The antitrust hearing conducted by US Congress’ House Judiciary Committee has also turned the lens towards India’s Parliamentary Committees and the effectiveness of their functioning.
In particular, the Parliamentary Committee on IT, headed by Congress MP Shashi Tharoor, who took over from BJP’s Anurag Thakur after the 2019 general elections, has little to show in terms of holding platforms accountable or asking tough questions.
Amid accusations of amplifying misinformation, violating privacy and compromising data of citizens, the only time the Committee decided to summon a big company executive was Twitter CEO Jack Dorsey in February 2019, based on a complaint by a Right-wing collective about Twitter’s alleged bias towards the Left-wing.
While the summon was a step towards getting powerful companies to depose before Parliament, experts questioned prioritising a partisan, political topic of unproven bias over examining violations of fundamental rights of citizens.
Speaking with historian Anthony Khatchaturian for his piece for The Quint, Tharoor, incumbent Chair of the IT Committee, referring to US Congress’ open hearings, said “That kind of spectacle becomes impossible because of strict rules of confidentiality governing the Parliamentary Committees in India.”
Tharoor went on to explain a major handicap: “Also, our committees can summon officials and outside witnesses but not ministers, which limits their effectiveness in influencing policy-making.”
4. Competition to Collaboration
Google, on 13 July, announced a $10 billion fund to “help accelerate India’s digital economy,” and two days later, confirmed a $4.5 billion investment in Jio Platforms. Facebook, too, announced a decision to invest $5.7 billion into Jio Platforms for a 9.9 percent slice, in April.
“How competition is turning into collaboration between foreign technology and domestic technology is a dynamic that will be interesting to watch. It will most probably not happen in public view but behind closed boardrooms,” said Gunjan Chawla, Programme Manager, Technology & National Security, at National Law University’s Centre for Communication Governance.
Chawla points out it isn’t just Facebook and Google’s investments into Jio but a dozen entities investing in the company. Even Qualcomm Ventures, the investment arm of Qualcomm Incorporated, will invest Rs 730 crore in Jio Platforms for a 0.15 percent stake, according to their statements.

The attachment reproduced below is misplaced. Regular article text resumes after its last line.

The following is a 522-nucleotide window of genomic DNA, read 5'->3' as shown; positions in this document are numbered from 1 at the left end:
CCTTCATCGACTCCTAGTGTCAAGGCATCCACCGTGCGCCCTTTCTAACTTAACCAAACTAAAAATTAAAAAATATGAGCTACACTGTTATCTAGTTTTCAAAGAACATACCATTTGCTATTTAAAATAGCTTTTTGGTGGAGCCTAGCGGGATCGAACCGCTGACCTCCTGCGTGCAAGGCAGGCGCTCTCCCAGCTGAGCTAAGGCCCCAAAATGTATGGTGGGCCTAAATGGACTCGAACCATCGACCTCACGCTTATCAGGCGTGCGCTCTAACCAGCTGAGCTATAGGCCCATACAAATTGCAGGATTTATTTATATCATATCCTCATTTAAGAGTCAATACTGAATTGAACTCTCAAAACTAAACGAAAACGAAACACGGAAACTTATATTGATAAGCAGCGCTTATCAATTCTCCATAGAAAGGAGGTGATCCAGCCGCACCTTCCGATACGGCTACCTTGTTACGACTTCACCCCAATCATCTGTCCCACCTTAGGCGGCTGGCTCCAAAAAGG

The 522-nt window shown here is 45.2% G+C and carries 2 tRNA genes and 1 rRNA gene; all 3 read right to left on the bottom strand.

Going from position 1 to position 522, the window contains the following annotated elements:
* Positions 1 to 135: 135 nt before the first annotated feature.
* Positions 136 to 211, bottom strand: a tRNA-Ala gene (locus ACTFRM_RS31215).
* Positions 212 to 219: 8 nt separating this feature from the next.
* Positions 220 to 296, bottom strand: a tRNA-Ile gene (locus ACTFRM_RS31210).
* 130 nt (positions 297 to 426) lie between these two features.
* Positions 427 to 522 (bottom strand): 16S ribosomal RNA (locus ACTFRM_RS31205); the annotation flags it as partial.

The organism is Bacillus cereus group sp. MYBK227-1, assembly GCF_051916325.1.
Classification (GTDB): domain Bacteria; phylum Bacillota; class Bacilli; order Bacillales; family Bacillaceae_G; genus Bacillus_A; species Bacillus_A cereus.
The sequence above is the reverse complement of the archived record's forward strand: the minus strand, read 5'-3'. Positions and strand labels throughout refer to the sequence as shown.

Among the less spoken about investments in Jio Platforms is that by US-based private equity firm, KKR, which poured in Rs 11,367 crore in the company for a 2.32 percent stake.
“The name doesn’t mean much to Indians here but one of the partners at KKR is General David Petraeus, the former director of the CIA,” Chawla said, adding that with the kind of strategic partners that are on board, there are concerns about data being concentrated in very few powerful hands.
Udbhav Tiwary, public policy advisor at Mozilla, highlights the importance of interoperable technology, an issue that lies not just at the core of competition, but also to the architecture of the internet.
“Interoperability is the internet’s secret sauce, and integral to how it was built,” Mozilla’s paper on competition policy states.
The paper goes on to explain that a key element behind the success of the digital platform economy is the ability of new technologies to build on top of previous ones. And a vertically integrated company that offers two products, one of which is used through the other, will engineer compatibility to realise the benefits of integration.
“But that must not be an excuse for engaging in harmful self-preferencing resulting in the intentional exclusion of competitors,” the paper warns, adding that access to APIs by ‘Big Tech’ is vital in this regard.
An API is a software intermediary that allows two applications to talk to each other.
“As the internet has become more and more centralised, more opportunity for gatekeeping behavior has arisen. As stated in our working paper on competition, there are some systemic changes needed in technology regulation, with standards and interoperability at their core,” Tiwari said.
Digital platforms can offer data and functionality through APIs that enable downstream innovation and interoperability.
Withholding APIs or not providing sufficient APIs to downstream businesses, many of which are Indian start-ups, can severely harm competition, innovation and further squeeze the open nature of the internet.